Week One: Hope
The word that Isaiah the son of Amoz saw concerning Judah and Jerusalem.
2 It shall come to pass in the latter days
that the mountain of the house of the Lord
shall be established as the highest of the mountains,
and shall be lifted up above the hills;
and all the nations shall flow to it,
3 and many peoples shall come, and say:
“Come, let us go up to the mountain of the Lord,
to the house of the God of Jacob,
that he may teach us his ways
and that we may walk in his paths.”
For out of Zion shall go forth the law,
and the word of the Lord from Jerusalem.
4 He shall judge between the nations,
and shall decide disputes for many peoples;
and they shall beat their swords into plowshares,
and their spears into pruning hooks;
nation shall not lift up sword against nation,
neither shall they learn war anymore.
5 O house of Jacob,
come, let us walk
in the light of the Lord.
Hope doesn’t mean what it used to. We use the word in a doubtful way (“Well I hope…”). But hope in the Bible is a confident assurance of what’s to come. For Christians, hope is connected to our faith in God.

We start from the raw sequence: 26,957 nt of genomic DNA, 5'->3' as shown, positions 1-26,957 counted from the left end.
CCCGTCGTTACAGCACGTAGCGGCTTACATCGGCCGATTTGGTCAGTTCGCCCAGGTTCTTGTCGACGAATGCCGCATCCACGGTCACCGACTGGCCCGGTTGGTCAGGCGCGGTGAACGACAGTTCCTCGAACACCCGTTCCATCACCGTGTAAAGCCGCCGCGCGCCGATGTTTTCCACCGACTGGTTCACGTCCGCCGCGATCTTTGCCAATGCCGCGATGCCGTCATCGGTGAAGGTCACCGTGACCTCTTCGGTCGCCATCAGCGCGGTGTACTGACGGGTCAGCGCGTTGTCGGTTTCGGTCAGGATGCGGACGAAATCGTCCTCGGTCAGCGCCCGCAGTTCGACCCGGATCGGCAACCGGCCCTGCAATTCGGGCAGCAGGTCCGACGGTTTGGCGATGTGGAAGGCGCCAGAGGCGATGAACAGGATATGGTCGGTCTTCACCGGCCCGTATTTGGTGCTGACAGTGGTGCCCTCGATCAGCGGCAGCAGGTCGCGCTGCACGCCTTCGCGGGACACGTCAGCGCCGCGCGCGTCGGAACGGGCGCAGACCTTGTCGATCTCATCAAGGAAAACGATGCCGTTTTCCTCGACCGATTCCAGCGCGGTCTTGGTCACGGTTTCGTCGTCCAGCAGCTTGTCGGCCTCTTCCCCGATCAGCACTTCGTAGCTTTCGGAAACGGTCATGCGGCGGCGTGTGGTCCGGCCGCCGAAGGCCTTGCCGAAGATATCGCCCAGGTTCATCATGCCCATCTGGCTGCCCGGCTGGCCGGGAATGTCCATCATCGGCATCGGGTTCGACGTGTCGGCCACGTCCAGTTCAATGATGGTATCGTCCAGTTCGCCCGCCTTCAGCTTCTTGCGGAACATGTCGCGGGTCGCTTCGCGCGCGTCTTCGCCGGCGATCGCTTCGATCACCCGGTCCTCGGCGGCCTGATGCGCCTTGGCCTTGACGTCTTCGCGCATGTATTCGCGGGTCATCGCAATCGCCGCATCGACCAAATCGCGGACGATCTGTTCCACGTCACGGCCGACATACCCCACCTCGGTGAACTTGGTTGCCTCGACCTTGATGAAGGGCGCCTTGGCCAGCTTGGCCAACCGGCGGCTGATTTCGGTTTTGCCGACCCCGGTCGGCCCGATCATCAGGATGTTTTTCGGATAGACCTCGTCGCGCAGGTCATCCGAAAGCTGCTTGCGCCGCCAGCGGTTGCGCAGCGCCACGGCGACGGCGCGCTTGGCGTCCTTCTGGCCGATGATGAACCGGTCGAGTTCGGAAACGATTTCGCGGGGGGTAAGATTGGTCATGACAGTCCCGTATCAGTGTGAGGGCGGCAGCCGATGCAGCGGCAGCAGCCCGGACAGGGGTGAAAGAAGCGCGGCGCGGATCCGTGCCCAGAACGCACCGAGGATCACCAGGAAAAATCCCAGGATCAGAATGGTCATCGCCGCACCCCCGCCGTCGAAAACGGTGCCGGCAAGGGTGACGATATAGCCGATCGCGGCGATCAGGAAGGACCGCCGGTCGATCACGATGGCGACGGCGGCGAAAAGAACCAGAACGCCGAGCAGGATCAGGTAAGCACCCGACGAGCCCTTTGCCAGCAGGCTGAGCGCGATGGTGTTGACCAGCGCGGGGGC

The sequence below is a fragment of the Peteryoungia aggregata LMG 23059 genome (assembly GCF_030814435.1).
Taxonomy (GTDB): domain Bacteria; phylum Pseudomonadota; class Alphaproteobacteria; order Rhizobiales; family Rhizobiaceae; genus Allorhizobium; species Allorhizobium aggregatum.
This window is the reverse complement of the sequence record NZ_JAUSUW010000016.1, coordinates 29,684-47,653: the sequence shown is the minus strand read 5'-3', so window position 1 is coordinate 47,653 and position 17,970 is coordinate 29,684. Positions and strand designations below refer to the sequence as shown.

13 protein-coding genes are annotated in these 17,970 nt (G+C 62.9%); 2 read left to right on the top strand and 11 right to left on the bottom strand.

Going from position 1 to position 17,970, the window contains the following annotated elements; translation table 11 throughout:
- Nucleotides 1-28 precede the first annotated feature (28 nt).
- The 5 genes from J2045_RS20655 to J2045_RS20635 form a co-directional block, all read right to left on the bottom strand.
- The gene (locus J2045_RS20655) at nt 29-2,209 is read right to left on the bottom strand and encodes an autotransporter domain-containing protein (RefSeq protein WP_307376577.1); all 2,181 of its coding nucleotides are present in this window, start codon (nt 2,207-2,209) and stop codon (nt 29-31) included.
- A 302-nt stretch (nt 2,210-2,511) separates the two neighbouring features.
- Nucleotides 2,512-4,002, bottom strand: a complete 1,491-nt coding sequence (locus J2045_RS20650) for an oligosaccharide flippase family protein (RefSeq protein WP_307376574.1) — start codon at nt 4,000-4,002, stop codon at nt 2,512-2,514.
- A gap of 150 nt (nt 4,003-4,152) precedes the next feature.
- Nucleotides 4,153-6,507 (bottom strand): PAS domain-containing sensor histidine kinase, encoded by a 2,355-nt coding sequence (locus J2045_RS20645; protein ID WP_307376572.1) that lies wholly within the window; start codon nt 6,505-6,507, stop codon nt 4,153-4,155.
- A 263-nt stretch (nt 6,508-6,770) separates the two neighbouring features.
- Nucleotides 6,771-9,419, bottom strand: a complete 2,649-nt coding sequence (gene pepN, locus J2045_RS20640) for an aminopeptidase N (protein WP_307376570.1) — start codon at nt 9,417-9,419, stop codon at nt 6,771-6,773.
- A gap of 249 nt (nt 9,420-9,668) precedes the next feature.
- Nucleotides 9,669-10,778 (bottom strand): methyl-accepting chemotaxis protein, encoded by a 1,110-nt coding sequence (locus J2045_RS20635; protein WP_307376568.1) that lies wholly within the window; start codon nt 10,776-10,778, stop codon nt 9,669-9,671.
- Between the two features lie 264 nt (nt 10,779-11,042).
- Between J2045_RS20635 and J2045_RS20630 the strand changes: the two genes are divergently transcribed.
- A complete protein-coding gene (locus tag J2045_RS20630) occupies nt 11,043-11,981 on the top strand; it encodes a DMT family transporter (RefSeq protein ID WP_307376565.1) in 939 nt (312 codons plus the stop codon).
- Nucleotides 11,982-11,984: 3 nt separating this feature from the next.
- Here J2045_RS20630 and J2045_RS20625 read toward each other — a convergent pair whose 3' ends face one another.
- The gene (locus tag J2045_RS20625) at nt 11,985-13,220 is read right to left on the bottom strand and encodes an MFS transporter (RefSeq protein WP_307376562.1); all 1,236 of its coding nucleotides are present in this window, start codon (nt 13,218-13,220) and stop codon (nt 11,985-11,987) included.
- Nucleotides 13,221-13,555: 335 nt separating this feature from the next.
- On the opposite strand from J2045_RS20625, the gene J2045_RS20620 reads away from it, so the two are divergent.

Theological virtue of hope
Verses 4 and 5 promises everything anyone could possibly hope for their land. Isaiah promises a time when God himself will be like the President and the Supreme Court combined: teaching his ways to the country, judging all of the policies and problems with perfect wisdom. What is impossible with human beings is possible with God.
Anxiousness – our default state
This opening prophecy in Isaiah came at a time of real hardship and anxiety. Anxiousness is fear, born of uncertainty about the future, that we feel in our bodies. Medication can help us with these bodily symptoms. But the cure is faith, which leads to hope.
How does faith lead to hope? If we trust someone, that means we can trust the promises that person makes. Having faith in God also means holding certain assurance that what God promises will come.
No matter how things look now, we know where this is all going!